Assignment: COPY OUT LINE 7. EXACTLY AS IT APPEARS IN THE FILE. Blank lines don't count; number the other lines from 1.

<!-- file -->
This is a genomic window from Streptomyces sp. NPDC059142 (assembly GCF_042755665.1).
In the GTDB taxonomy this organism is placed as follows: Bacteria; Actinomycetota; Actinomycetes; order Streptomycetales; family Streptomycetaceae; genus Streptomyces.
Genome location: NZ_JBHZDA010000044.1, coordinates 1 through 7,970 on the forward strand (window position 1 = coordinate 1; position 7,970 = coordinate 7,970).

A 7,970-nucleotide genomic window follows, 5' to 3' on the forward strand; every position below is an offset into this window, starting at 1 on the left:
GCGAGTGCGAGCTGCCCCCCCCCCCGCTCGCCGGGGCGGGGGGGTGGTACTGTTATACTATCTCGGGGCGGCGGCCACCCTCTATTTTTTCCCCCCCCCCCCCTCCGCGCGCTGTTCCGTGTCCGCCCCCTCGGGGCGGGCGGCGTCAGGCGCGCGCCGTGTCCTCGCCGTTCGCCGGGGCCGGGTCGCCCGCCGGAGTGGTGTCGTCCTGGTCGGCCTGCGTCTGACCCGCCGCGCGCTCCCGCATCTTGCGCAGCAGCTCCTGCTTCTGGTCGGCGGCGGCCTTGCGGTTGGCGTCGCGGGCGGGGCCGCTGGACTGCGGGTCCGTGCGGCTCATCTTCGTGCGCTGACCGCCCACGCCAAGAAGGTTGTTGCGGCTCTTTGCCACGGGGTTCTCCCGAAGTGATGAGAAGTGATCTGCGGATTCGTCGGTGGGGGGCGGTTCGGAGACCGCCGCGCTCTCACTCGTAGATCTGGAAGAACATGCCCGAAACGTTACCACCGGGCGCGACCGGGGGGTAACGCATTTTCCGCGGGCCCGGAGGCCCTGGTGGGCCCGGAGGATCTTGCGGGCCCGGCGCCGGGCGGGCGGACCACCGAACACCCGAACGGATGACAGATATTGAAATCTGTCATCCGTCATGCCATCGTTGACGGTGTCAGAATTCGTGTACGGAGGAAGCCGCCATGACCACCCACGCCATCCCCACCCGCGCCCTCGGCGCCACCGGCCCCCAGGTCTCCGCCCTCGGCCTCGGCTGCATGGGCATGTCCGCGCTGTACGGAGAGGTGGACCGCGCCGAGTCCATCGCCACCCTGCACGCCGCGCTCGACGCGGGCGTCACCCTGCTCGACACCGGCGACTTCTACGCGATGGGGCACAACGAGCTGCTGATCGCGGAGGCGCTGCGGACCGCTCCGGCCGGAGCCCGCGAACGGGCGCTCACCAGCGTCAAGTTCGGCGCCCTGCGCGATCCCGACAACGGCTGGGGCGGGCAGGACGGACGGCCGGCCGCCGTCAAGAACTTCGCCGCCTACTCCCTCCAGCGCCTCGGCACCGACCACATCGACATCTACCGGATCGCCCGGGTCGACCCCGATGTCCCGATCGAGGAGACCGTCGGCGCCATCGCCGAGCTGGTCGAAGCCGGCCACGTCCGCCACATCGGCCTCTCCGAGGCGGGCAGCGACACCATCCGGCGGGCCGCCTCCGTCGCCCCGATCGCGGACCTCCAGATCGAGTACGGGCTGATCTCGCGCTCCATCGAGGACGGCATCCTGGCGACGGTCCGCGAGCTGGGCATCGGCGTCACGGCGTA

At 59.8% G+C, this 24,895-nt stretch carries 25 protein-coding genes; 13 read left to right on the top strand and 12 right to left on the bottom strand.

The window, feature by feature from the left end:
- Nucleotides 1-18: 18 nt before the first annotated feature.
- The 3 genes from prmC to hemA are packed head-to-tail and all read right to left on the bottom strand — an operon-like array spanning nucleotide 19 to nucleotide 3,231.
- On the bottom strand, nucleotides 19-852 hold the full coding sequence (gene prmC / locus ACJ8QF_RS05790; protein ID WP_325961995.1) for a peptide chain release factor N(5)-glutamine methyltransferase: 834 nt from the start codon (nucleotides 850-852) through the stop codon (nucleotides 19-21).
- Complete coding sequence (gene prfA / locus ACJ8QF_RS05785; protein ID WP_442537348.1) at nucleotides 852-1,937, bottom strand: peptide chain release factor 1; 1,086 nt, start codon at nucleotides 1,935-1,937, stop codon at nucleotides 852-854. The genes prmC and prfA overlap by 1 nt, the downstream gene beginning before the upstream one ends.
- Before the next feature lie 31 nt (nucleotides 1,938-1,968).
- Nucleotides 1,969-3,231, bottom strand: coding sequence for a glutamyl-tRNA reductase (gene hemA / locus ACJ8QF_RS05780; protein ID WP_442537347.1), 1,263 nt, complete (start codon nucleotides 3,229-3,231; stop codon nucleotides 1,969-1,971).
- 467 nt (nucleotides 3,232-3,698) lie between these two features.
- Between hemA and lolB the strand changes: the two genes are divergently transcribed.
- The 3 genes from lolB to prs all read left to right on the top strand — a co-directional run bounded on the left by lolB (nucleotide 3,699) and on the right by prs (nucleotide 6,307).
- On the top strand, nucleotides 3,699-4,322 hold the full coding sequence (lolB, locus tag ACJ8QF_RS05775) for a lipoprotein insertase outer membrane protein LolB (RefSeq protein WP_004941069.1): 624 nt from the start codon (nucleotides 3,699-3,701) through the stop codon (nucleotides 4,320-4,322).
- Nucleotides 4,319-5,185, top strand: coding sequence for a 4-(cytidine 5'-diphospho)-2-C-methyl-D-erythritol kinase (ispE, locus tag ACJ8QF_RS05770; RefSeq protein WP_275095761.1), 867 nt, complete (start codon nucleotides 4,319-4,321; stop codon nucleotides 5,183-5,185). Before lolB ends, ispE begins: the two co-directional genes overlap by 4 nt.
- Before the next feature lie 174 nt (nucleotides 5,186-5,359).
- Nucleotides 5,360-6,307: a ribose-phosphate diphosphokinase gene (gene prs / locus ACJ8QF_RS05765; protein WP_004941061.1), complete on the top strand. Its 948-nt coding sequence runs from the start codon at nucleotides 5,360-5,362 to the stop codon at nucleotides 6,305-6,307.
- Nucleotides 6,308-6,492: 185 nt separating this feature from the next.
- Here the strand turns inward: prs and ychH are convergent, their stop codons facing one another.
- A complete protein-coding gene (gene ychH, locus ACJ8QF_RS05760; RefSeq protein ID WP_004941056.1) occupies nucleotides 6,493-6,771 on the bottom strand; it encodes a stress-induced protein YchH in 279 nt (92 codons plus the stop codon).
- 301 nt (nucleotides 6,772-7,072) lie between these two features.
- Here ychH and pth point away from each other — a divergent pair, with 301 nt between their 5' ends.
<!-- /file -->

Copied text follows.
The window, feature by feature from the left end: